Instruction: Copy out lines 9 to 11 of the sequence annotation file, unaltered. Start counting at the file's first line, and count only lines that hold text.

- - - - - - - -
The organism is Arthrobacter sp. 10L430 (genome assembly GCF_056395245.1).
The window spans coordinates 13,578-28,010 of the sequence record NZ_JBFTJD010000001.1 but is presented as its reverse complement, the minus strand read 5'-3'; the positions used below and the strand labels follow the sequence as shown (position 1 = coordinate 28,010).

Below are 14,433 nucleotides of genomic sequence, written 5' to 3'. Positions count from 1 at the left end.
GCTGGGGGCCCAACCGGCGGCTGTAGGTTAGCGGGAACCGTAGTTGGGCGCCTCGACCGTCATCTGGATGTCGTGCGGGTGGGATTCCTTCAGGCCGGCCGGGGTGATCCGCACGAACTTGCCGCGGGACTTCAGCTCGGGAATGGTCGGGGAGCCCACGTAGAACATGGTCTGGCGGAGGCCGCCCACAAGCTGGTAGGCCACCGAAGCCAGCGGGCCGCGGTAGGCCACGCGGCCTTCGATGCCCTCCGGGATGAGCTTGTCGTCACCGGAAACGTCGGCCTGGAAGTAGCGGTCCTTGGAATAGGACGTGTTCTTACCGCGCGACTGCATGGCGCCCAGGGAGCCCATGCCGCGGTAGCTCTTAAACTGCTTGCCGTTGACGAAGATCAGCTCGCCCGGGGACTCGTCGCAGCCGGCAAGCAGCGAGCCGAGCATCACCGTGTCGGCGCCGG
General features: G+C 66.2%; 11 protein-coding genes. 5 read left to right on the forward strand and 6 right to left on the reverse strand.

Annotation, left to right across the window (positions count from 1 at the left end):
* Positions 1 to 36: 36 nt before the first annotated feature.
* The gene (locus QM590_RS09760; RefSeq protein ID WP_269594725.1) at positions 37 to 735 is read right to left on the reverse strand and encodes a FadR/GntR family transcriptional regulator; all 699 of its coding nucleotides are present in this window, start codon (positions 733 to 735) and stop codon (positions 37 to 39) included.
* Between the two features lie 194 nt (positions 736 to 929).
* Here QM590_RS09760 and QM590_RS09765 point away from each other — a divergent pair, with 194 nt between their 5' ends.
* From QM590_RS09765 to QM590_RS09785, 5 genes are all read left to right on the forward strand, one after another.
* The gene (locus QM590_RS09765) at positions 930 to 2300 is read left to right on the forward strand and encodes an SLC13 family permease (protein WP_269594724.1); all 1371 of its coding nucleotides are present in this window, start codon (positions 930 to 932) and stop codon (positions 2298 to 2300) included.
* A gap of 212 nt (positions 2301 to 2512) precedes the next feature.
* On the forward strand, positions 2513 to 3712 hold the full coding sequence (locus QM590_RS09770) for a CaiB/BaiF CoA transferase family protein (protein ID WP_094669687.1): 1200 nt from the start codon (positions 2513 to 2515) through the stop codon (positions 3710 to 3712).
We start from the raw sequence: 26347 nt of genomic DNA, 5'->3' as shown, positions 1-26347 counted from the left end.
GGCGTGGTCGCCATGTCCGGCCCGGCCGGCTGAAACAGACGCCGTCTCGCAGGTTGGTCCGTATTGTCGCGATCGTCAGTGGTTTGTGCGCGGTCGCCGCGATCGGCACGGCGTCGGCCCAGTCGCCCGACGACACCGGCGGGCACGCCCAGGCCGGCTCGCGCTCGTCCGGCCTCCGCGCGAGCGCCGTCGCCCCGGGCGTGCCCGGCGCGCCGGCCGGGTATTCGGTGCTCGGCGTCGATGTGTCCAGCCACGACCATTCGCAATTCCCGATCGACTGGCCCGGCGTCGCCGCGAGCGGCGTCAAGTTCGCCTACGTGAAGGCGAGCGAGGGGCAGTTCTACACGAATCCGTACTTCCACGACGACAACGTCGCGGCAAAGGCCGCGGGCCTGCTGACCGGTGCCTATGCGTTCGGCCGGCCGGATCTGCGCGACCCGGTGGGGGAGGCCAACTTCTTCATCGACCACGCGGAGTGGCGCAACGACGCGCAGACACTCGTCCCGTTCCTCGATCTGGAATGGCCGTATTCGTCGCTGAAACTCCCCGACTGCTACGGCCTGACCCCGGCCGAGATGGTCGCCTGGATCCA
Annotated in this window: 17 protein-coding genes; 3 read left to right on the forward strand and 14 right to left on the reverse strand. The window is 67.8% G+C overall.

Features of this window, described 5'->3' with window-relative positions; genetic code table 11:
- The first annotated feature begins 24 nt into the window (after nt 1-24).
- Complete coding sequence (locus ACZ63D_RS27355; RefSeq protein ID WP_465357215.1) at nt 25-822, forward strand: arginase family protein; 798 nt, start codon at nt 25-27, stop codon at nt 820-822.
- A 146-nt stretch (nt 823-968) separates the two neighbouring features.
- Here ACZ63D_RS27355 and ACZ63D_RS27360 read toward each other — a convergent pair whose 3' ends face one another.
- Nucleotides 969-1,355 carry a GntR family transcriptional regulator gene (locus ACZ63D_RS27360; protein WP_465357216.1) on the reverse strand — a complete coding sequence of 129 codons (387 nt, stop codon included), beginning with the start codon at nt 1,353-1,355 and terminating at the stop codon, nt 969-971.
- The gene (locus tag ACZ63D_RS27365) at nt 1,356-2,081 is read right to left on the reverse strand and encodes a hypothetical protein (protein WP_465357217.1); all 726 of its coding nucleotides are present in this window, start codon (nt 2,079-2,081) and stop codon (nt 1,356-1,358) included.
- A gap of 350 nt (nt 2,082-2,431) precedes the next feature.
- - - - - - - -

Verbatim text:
* Between the two features lie 194 nt (positions 736 to 929).
* Here QM590_RS09760 and QM590_RS09765 point away from each other — a divergent pair, with 194 nt between their 5' ends.
* From QM590_RS09765 to QM590_RS09785, 5 genes are all read left to right on the forward strand, one after another.